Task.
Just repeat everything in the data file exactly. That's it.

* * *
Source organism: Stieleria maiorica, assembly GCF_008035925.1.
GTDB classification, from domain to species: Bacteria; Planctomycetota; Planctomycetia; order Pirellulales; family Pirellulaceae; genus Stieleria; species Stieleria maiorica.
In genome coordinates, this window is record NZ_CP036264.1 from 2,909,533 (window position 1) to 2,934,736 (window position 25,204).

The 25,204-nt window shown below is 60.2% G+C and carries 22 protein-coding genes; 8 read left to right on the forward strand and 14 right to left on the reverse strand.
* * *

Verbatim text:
Source organism: Stieleria maiorica, assembly GCF_008035925.1.
GTDB classification, from domain to species: Bacteria; Planctomycetota; Planctomycetia; order Pirellulales; family Pirellulaceae; genus Stieleria; species Stieleria maiorica.
In genome coordinates, this window is record NZ_CP036264.1 from 2,909,533 (window position 1) to 2,934,736 (window position 25,204).

The 25,204-nt window shown below is 60.2% G+C and carries 22 protein-coding genes; 8 read left to right on the forward strand and 14 right to left on the reverse strand.